Some of the research carried out by Dr. Cockcroft and her colleagues has led to scale up of successful interventions initially undertaken in a research context. Dr. Cockcroft argues that decision makers need evidence to allow them to allocate funds for services that will have the most impact. One example is from Bauchi State, where maternal mortality is among the highest in the world. Dr. Cockcroft’s research team tested whether home visits with pregnant women and their spouses to share local evidence about maternal and child health risks could help households to take action to improve maternal and child health. The research included nearly 30,000 households and resulted in a 20% reduction in maternal and child morbidity.

“This study supported our conceptual framework, whereby households make changes after going through a sequence of intermediate steps, beginning with hearing about local evidence,” says Dr. Cockcroft.

The research specifically involved men, through separate visits to spouses and the results indicated that the visits changed male knowledge and attitudes. It also demonstrated that improvements in maternal and child health can be achieved through actions at the household level and that these improvements can happen even in the absence of improved access to quality health services. Evidence of the impact of home visits from the research project has led the Bauchi government to commit to rolling out the program across the whole State.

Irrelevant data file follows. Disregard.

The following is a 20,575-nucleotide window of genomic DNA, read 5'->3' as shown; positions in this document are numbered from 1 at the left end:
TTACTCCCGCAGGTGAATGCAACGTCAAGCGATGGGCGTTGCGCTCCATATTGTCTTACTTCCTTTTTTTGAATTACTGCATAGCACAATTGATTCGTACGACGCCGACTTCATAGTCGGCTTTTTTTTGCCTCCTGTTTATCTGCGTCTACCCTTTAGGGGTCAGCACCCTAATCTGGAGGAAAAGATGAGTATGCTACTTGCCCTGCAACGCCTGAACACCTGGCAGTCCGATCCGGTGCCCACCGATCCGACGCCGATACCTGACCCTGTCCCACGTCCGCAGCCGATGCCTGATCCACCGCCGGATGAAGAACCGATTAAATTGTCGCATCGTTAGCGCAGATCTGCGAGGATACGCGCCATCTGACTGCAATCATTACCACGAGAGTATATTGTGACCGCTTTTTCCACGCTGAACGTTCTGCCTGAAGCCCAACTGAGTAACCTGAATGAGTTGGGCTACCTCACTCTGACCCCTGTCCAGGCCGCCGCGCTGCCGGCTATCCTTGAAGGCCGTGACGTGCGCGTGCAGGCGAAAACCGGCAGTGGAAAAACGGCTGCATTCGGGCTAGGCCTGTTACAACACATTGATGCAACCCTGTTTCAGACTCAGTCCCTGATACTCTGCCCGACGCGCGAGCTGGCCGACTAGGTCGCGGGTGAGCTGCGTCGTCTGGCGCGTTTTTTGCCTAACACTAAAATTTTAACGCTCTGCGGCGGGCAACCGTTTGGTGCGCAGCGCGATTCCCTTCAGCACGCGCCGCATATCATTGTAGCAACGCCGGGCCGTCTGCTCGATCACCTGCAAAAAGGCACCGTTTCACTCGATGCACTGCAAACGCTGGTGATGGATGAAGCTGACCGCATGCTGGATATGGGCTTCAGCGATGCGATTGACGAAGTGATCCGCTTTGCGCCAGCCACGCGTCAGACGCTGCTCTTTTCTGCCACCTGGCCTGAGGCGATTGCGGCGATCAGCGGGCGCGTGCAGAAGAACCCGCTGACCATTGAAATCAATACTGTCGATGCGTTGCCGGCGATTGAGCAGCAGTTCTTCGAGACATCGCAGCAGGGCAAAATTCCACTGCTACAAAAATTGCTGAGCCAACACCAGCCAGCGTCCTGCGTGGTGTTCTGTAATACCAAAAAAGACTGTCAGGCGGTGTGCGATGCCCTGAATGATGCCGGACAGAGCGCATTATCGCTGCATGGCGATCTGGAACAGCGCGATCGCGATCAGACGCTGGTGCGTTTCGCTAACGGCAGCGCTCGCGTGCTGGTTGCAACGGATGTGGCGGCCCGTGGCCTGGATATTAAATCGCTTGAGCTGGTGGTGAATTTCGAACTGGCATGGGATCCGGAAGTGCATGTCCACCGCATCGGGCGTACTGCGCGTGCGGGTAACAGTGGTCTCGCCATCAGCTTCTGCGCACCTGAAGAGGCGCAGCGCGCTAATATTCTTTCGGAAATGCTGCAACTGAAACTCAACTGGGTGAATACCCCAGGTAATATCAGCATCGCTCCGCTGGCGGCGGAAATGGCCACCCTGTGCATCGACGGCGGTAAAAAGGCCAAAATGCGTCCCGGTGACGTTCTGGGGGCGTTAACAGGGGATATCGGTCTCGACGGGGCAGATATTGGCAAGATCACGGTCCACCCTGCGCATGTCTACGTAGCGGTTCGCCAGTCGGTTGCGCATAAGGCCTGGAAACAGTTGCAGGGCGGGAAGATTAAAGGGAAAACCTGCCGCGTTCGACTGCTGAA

Choice Disability is a driver of the HIV epidemic

Another part of Dr. Cockcroft’s work involves HIV prevention in southern Africa and Botswana where prevalence rates among adults are among the highest worldwide. In Botswana, about one in five adults aged 15-49 years are living with HIV and most of the new infections are among young women. A study in Botswana, Namibia, and Swaziland found that young women who suffer intimate partner violence, have income disparity with their partners, have less education, or who are very poor have a much higher risk of HIV than young women who have none of these four factors. The narrative that the HIV epidemic can be halted just by education about the risks disregards the underlying causes of the problem.